'4000 Miles' is a heartfelt journey through grief, loss, and enduring love
It is interesting to me that in spring, a time of rebirth and blossoming, many shows I've recently reviewed have been crafted around themes of distance, loss, and death. The New Jewish Theatre closes out its 20th season with a deceptively evocative interpretation of Amy Herzog's 4000 Miles that is at once deeply personal and heartbreakingly universal.
Leo, a college-aged young man with a passion for the outdoors and an idealistic nature, unexpectedly arrives at his grandmother Vera's apartment in New York at 3 a.m. one morning. Vera is slow to awaken, perhaps because she's not wearing her hearing aid, and a little embarrassed to be dropped in on unexpectedly, probably because she's not got her dentures in. It's a subtly comic moment that instantly captures a continuing dynamic of the show: both Vera and Leo are smart, fiercely independent, and slow to begrudgingly acknowledge a need for others.
Leo has recently finished bicycling across the country, from Seattle to New York. He started the trip with his friend Micah, until Micah was killed in a freak accident in Kansas, near the geographic center of the country. Vera has grown accustomed to living on her own since the death of her husband 10 years' prior, but the passing of a number of friends has her feeling alone and all too aware of her own mortality. The truth is, the two need each other right now, even if neither wants to say so openly.
Christopher Tipp, as Leo, and Amy Loui, as Vera, have an easy, naturally affectionate chemistry, making their moments of disagreement and need all the more poignant. Tipp is energetic, always in motion, and stubbornly naïve to the emotional turmoil just underneath his surface. Loui is equally stubborn, occasionally querulous, but always sensitive to her grandson's uncertain state, even when she's prodding him it's done with gentle purpose. The relationship between the two also feels typically contemporary. Each has interests and history the other doesn't know, and while they both benefit from their time together, each recognizes the need to get on with their lives.
The two are joined by Rachel Fenton, as Leo's estranged girlfriend Bec, and Grace Langford as Amanda, a girl Leo picks up at a bar one night. Annie Barbour voices Leo's adopted sister Lily during an important Skype call where Leo begins to reach out the his estranged immediate family. The interplay works well, and the actors fully commit, but the scenes feel a bit superfluous to the story. The relationship between Leo and Vera -- the way each deals with the loss of someone they loved and the looming changes in their lives -- is so thoroughly compelling that the additional scenes feel almost a distraction even as they push the story forward.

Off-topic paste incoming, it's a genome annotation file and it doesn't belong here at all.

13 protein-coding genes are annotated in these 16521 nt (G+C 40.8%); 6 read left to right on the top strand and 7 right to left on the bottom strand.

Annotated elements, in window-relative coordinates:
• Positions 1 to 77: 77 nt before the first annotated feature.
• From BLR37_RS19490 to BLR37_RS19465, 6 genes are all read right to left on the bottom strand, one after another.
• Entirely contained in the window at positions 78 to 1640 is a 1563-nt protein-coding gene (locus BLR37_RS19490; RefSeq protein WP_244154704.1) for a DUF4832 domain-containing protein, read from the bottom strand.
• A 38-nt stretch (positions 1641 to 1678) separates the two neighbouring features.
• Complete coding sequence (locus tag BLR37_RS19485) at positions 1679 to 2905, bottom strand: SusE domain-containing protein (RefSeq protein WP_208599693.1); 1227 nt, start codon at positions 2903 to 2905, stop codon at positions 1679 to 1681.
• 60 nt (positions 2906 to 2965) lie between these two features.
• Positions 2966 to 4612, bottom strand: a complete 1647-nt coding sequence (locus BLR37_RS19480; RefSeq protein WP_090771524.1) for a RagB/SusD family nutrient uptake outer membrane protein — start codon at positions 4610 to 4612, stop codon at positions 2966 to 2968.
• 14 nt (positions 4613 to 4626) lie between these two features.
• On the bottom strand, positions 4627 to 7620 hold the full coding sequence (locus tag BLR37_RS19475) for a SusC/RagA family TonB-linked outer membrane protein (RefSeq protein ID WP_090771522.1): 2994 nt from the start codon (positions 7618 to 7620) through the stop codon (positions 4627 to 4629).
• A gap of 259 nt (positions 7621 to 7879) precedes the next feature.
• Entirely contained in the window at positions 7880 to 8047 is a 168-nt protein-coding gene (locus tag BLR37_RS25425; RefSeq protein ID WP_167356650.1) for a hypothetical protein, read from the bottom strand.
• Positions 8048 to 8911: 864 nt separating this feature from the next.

The show moves at a constant but languid pace under the direction of Edward Coffield, subtly emphasizing the internal confusion and emotional context of each character's sense of loss. Leo's attempts at reconciliation with his girlfriend Bec, his stumbling pursuit of a one-night stand with Amanda, and even his awkward apology to sister Lily, underscore his indecision and an inability to move forward. Vera's grasping for the right words, forgetfulness, and resigned acceptance of aging reflects her desire to remain present. It's a tricky balance, but Coffield and the cast maintain a sense of urgency even as they convey the hazy fog of uncertainty that's enveloped the moment.
Tipp and Loui sparkle with affection and concern as Leo and Vera. The sense of a long shared history is immediately apparent, as is shared respect. Loui is visibly transformed in the role, her movements a bit shaky, with little head shakes and scowls that convey Vera's anger over her memory loss and more frequent mental lapses. Tipp is awkward at times and he wears his emotions on his sleeve, letting us see the confusion and pain Leo is experiencing without melodrama. With an unspoken pact, they are making their way through the stages of grief and its resulting impact on their psyches together.
The show, which moves at a purposefully languid pace under the direction of Edward Coffield, is steeped in a fog of uncertainty that's at once compelling and easily relatable. Loss is a powerful emotion, but one that's often hard to unpack. 4000 Miles, running through May 28, 2017 at the New Jewish Theatre, delves into the subject with surprising intimacy and depth. The result is a show that feels completely authentic as it gently warms the heart.